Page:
Graphic novels, selfies, DJs and more: Festival aims to break old-school reputation
Photo: Claudia Cordova
A chamber music festival sounds like something reserved for our grandparents.
But that’s an idea that Ottawa’s International Chamber Music Festival, or Chamberfest, hopes to change.
From July 23 to Aug. 6 the festival will host a variety of musical genres with a new concept to bridge the generation gap, including performances at the University of Ottawa.
This year’s theme of Chamberfest is Re:generations, meant to bridge the generational gaps of chamber music. Chamber music is a broad category, encompassing all genres of music played using a small group of instrumentalists.
James Whittall, director of marketing and communications for Chamberfest, says there will still be traditional classic music but also much more that will appeal to younger fans with alternative tastes.
Whittall says the festival plans to move chamber music into areas that would have startled the generation before it with a fresh look and new ways of performing.
“Every generation brings (chamber music) into new genres and does things with it to modernize the art form,” he says.
For example, internationally known DJ Kid Koala’s performance of Nufonia Must Fall—based on his graphic novel of the same name—will tell the story of a robot who has fallen in love with a human who doesn’t know he exists. It features puppets, musical accompaniment by the Afiara String Quarter, and Kid Koala on the turntables. He will perform July 31 and Aug. 1 at De La Salle high school.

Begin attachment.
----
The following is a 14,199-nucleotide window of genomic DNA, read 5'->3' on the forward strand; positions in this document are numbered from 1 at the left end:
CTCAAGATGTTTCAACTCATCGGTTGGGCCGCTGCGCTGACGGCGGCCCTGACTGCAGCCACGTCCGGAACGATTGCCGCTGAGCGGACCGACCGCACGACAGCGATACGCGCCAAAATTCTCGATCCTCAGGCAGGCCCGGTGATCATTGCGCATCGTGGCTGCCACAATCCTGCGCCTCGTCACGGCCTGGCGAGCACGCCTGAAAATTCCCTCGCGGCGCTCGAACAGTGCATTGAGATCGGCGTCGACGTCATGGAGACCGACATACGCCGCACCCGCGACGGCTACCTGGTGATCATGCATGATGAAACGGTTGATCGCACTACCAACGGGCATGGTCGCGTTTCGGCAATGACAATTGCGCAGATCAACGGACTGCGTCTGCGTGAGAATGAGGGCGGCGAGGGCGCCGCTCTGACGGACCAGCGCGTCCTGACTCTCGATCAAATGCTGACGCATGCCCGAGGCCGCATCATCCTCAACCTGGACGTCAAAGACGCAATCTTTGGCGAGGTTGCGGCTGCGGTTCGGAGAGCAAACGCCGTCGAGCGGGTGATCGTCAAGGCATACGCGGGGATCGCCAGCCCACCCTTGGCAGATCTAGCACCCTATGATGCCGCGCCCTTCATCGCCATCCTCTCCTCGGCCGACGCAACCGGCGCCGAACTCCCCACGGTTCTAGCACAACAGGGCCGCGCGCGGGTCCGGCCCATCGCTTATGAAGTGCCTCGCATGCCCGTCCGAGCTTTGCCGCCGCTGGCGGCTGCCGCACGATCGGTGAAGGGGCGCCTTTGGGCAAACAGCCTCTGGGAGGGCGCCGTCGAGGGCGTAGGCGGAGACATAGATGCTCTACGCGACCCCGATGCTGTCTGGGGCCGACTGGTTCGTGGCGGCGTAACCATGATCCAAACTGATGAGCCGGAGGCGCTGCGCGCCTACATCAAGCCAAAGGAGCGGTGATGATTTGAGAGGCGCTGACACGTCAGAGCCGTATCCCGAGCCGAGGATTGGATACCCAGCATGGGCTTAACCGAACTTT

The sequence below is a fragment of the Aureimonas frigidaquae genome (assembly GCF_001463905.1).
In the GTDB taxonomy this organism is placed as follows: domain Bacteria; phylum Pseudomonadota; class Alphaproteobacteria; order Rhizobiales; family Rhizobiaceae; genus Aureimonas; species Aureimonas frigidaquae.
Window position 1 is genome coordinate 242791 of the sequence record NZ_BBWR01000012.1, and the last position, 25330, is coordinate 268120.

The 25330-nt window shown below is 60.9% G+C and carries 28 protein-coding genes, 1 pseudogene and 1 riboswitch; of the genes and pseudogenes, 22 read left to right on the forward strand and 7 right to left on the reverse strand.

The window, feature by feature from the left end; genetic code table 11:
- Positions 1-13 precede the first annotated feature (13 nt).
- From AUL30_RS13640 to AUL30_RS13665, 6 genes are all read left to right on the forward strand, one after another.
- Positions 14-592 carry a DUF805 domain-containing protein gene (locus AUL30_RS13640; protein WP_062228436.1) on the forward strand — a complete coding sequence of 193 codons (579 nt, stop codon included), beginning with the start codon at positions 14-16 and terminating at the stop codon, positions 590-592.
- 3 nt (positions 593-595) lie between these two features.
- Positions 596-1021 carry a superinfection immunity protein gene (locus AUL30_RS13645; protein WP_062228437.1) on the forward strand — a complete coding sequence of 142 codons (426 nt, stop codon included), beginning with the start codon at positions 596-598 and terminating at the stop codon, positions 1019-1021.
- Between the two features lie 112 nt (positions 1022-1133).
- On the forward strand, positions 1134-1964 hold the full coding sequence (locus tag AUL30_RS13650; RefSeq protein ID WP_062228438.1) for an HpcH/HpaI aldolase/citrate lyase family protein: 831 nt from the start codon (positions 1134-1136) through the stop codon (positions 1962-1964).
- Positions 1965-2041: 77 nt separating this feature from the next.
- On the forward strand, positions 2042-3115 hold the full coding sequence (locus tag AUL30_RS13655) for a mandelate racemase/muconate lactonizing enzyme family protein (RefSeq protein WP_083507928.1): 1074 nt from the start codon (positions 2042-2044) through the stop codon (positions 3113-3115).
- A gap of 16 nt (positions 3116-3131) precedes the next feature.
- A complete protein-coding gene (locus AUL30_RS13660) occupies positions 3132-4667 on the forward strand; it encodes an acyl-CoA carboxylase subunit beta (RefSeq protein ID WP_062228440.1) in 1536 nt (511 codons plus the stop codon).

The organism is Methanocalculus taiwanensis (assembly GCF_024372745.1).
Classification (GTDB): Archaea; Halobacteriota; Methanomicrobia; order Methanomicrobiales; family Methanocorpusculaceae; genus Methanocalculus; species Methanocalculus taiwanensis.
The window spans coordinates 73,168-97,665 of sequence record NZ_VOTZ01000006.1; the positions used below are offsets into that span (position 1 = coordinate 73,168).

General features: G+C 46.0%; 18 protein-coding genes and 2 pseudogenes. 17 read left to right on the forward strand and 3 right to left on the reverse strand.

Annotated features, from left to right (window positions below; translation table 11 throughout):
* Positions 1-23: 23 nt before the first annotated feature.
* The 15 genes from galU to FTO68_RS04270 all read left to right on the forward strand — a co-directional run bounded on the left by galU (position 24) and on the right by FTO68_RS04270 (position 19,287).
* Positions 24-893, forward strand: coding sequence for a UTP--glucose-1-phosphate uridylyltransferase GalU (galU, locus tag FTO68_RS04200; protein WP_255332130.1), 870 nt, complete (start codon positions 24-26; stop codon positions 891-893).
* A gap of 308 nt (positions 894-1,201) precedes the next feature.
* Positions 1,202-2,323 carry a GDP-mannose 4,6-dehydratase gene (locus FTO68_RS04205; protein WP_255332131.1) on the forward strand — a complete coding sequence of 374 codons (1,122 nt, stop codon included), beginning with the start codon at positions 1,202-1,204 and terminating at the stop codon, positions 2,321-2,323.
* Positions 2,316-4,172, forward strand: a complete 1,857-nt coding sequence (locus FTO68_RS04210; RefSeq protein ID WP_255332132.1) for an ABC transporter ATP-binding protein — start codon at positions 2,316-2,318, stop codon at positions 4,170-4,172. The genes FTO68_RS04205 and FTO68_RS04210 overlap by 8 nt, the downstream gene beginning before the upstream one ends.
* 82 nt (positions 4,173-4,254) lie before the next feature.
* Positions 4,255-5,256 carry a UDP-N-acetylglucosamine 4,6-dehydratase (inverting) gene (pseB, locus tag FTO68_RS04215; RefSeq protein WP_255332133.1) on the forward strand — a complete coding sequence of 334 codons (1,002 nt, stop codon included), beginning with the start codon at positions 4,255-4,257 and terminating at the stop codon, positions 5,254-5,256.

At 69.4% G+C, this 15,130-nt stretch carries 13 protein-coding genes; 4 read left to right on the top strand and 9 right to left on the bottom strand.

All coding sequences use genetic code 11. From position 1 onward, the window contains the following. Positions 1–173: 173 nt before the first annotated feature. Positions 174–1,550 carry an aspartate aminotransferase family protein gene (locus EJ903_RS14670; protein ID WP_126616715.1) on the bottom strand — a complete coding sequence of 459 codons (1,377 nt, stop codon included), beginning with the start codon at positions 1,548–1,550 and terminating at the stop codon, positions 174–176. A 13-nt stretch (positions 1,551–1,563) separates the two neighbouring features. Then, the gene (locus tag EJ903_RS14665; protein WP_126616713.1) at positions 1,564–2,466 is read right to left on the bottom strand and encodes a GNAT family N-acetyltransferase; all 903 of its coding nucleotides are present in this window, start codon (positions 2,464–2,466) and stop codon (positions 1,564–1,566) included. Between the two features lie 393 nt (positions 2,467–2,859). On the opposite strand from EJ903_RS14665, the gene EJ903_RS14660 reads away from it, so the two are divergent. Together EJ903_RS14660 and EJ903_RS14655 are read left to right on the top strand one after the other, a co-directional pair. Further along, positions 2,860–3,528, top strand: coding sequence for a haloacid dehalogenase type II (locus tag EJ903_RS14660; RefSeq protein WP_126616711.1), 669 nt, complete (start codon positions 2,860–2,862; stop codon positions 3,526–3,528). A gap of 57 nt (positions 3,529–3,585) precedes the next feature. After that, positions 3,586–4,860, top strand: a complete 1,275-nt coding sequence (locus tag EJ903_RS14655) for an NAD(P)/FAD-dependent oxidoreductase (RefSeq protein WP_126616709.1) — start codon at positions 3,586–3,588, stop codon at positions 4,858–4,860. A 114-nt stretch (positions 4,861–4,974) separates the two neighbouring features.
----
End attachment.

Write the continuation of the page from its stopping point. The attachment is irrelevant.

Another performance will feature social media integration with #UncleJohn, a reimagined opera that takes the original story of Don Giovanni and modernizes it with an entirely rewritten portion with selfie and Twitter references. The performance at the University of Ottawa’s Tabaret Hall from Aug. 3–6 will be set up as if it’s a real wedding where the audience is meant to be the ceremony’s guests, sitting at tables while being served drinks throughout the show.
“One of the biggest biases people have about chamber music is (that) it’s a ‘museum art,’ one of those things that never changes,” says Whittall. He says this year’s festival aims to prove that chamber music is in fact “living art” and changes with the times.
Whittall says organizers aren’t too worried that the shift toward more modern music will be a problem. In fact, in just more than a week, Chamberfest already broke their previous sales records.
Whittall recommends students check out the ChamberFringe series on July 24 at Saint Brigid’s Centre for the Arts, which he says will be a good way to get connected with the festival with late-night events featuring a range of music such as jazz, improv, folk, rock, and live DJs.
The wide selection will give a taste of what chamber music is really all about, he says. “It’s not your grandmother’s classical music concert, that’s for sure.”